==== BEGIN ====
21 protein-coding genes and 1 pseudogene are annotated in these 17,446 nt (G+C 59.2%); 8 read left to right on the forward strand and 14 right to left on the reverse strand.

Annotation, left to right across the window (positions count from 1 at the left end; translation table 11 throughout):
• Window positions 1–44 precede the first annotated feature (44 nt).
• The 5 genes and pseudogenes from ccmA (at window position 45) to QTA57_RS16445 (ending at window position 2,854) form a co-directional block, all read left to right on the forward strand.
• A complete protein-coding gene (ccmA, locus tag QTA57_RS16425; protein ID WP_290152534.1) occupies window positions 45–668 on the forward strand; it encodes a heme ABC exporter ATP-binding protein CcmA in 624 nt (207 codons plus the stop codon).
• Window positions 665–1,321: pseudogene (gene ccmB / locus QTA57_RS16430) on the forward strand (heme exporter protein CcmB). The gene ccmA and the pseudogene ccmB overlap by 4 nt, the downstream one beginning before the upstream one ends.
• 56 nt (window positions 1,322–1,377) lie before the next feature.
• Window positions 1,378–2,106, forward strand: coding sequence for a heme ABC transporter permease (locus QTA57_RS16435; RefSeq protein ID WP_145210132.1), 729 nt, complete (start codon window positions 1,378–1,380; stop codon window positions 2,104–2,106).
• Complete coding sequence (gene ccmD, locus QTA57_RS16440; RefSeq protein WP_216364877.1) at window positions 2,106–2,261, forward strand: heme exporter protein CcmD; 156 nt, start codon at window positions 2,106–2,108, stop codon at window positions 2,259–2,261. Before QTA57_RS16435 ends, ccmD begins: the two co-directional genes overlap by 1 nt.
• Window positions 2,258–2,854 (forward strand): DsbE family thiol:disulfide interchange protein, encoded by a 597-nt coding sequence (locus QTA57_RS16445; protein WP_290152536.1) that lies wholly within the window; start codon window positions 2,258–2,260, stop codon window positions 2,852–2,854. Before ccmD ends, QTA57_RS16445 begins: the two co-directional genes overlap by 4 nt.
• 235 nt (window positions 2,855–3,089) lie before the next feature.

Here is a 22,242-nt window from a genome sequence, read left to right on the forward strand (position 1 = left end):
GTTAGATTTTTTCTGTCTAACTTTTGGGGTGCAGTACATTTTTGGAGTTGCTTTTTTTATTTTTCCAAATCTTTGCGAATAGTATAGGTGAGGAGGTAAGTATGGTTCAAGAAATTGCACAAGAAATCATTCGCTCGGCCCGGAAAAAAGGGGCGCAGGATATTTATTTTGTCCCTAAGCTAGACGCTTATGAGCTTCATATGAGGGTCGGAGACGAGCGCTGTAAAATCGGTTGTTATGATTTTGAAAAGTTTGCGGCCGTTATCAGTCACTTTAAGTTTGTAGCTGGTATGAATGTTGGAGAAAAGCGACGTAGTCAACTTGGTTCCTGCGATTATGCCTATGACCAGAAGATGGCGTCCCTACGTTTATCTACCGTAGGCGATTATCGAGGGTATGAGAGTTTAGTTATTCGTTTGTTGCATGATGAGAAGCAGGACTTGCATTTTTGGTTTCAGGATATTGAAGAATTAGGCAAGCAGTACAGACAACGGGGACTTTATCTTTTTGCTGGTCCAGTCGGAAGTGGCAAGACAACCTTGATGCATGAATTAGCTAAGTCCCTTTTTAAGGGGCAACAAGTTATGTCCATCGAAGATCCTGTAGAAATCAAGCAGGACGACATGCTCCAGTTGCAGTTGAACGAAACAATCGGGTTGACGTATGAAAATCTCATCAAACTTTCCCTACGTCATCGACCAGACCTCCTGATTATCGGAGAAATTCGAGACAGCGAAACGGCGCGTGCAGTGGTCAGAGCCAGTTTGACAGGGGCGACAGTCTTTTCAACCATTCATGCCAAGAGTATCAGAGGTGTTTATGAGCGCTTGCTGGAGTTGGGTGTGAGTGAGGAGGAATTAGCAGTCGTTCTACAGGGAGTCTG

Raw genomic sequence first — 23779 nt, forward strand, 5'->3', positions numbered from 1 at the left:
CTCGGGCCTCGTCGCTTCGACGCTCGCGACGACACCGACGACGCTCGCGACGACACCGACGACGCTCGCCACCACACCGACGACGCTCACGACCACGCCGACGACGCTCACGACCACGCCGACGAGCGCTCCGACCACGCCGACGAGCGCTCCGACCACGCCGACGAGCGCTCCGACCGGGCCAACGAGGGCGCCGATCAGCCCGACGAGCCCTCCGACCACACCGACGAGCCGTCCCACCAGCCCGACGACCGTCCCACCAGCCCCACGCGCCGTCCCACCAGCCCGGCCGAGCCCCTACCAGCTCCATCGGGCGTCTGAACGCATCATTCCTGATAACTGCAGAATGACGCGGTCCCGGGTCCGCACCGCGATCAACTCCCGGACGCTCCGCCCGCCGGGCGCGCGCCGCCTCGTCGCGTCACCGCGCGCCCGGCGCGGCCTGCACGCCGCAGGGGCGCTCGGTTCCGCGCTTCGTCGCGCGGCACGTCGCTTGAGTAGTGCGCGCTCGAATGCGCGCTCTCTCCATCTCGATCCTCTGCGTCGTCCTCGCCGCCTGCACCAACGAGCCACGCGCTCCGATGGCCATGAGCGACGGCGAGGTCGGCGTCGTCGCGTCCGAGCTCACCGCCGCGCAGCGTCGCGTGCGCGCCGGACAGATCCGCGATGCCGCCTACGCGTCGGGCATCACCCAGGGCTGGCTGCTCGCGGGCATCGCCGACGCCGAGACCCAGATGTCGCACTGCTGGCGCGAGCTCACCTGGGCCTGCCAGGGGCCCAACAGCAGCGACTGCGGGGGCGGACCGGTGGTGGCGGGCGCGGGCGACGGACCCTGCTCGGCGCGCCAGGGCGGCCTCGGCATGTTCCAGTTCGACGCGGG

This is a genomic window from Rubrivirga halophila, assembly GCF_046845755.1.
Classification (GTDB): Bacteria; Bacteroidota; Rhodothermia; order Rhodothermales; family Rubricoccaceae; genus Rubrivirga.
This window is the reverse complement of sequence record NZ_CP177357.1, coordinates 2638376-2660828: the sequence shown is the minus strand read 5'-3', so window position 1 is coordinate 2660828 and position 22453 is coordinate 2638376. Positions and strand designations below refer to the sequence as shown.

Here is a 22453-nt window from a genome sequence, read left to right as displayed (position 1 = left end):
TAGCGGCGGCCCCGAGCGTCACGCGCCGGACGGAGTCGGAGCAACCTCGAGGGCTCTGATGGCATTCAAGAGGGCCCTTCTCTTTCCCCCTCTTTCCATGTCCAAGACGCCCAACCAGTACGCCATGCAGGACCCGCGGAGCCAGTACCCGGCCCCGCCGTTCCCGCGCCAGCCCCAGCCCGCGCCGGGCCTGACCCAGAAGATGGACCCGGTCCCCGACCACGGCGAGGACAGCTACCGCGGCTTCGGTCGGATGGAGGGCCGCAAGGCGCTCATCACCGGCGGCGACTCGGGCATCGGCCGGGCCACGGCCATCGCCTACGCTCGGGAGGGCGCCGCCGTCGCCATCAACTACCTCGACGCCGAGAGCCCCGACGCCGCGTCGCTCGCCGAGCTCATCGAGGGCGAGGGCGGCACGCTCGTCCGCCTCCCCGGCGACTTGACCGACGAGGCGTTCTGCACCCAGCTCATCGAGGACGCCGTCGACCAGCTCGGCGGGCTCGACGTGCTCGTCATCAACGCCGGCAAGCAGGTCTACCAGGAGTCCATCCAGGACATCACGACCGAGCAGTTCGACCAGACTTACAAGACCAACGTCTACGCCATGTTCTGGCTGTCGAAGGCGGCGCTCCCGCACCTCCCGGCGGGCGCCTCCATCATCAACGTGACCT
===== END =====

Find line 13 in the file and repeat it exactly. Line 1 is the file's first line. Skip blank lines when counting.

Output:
GTTAGATTTTTTCTGTCTAACTTTTGGGGTGCAGTACATTTTTGGAGTTGCTTTTTTTATTTTTCCAAATCTTTGCGAATAGTATAGGTGAGGAGGTAAGTATGGTTCAAGAAATTGCACAAGAAATCATTCGCTCGGCCCGGAAAAAAGGGGCGCAGGATATTTATTTTGTCCCTAAGCTAGACGCTTATGAGCTTCATATGAGGGTCGGAGACGAGCGCTGTAAAATCGGTTGTTATGATTTTGAAAAGTTTGCGGCCGTTATCAGTCACTTTAAGTTTGTAGCTGGTATGAATGTTGGAGAAAAGCGACGTAGTCAACTTGGTTCCTGCGATTATGCCTATGACCAGAAGATGGCGTCCCTACGTTTATCTACCGTAGGCGATTATCGAGGGTATGAGAGTTTAGTTATTCGTTTGTTGCATGATGAGAAGCAGGACTTGCATTTTTGGTTTCAGGATATTGAAGAATTAGGCAAGCAGTACAGACAACGGGGACTTTATCTTTTTGCTGGTCCAGTCGGAAGTGGCAAGACAACCTTGATGCATGAATTAGCTAAGTCCCTTTTTAAGGGGCAACAAGTTATGTCCATCGAAGATCCTGTAGAAATCAAGCAGGACGACATGCTCCAGTTGCAGTTGAACGAAACAATCGGGTTGACGTATGAAAATCTCATCAAACTTTCCCTACGTCATCGACCAGACCTCCTGATTATCGGAGAAATTCGAGACAGCGAAACGGCGCGTGCAGTGGTCAGAGCCAGTTTGACAGGGGCGACAGTCTTTTCAACCATTCATGCCAAGAGTATCAGAGGTGTTTATGAGCGCTTGCTGGAGTTGGGTGTGAGTGAGGAGGAATTAGCAGTCGTTCTACAGGGAGTCTG